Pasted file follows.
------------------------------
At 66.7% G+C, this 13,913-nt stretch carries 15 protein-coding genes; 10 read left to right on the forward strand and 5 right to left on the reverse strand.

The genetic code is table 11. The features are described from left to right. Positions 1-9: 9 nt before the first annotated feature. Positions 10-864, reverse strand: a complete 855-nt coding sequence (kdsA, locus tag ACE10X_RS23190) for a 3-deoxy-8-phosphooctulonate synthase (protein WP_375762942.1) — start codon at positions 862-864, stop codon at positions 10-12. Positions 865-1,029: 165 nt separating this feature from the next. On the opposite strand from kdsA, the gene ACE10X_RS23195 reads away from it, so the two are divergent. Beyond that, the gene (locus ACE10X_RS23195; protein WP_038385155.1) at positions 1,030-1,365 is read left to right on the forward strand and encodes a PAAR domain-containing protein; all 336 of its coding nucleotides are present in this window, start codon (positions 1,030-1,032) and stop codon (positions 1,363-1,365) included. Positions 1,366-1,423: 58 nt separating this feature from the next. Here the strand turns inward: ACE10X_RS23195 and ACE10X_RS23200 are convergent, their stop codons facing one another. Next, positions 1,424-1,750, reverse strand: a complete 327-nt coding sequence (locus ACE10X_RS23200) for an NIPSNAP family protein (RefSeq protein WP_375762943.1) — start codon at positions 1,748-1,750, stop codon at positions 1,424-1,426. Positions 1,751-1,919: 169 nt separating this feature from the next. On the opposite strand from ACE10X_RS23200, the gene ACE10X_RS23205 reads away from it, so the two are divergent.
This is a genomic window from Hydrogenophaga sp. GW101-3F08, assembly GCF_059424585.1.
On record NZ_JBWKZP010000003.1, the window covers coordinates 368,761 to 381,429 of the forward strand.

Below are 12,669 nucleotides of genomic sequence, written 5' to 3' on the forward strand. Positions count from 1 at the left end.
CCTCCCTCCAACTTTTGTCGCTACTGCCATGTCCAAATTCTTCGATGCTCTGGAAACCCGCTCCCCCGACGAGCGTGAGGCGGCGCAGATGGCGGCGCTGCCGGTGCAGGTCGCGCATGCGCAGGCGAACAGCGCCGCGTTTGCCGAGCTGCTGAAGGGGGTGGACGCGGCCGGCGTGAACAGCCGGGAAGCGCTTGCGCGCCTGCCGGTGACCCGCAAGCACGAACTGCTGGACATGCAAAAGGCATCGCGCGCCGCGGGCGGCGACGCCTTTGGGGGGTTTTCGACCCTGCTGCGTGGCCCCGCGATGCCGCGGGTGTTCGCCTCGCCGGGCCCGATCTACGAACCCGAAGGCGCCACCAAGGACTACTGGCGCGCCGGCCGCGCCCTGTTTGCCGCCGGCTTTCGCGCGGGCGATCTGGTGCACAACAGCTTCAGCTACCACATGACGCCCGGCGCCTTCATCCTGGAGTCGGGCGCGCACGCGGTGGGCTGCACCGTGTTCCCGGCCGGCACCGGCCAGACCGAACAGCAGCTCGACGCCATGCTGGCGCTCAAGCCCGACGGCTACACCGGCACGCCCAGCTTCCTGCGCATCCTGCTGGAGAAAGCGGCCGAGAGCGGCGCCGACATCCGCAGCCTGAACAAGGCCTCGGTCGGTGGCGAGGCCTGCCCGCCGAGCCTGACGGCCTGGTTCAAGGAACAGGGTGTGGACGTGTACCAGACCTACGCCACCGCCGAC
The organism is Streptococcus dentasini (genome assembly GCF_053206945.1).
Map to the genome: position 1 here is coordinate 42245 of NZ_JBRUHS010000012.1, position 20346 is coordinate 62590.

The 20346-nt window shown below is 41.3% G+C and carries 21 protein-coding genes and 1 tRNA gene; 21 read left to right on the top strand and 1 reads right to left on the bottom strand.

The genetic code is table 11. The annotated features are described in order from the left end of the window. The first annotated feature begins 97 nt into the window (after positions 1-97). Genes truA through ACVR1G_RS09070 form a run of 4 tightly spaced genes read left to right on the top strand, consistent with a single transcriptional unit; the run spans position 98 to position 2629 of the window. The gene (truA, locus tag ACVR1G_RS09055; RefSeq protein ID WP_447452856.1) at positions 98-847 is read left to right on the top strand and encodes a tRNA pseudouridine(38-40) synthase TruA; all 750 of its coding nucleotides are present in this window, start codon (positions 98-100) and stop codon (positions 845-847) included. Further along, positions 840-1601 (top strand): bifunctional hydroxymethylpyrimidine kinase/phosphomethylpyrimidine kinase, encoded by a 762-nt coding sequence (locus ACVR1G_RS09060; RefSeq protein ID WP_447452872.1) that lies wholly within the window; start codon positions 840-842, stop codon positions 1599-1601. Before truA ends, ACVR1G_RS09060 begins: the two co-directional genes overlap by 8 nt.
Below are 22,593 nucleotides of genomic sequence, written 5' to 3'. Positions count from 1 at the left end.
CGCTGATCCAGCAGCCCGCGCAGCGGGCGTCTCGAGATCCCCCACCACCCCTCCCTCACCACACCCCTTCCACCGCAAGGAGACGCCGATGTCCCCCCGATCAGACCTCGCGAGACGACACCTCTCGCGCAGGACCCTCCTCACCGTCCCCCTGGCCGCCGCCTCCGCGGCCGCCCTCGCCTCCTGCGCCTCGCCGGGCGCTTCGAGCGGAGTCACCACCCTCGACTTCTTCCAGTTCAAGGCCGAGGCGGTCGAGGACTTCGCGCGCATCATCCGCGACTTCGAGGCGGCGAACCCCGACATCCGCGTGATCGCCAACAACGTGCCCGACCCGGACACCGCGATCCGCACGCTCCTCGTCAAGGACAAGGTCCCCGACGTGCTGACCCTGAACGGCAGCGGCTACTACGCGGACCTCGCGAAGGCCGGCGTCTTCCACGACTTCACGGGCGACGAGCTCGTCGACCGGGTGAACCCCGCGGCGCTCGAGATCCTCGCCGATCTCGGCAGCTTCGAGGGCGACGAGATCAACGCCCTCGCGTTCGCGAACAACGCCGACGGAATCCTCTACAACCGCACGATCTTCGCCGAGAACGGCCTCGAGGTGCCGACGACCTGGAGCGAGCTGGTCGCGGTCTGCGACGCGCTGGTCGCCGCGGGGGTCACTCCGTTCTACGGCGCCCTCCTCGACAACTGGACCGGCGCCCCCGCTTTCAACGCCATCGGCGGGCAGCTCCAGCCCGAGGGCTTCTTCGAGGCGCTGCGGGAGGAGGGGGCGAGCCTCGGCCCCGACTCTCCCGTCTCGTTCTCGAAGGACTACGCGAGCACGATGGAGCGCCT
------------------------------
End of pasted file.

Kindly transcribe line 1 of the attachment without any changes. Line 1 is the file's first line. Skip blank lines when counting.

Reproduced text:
At 66.7% G+C, this 13,913-nt stretch carries 15 protein-coding genes; 10 read left to right on the forward strand and 5 right to left on the reverse strand.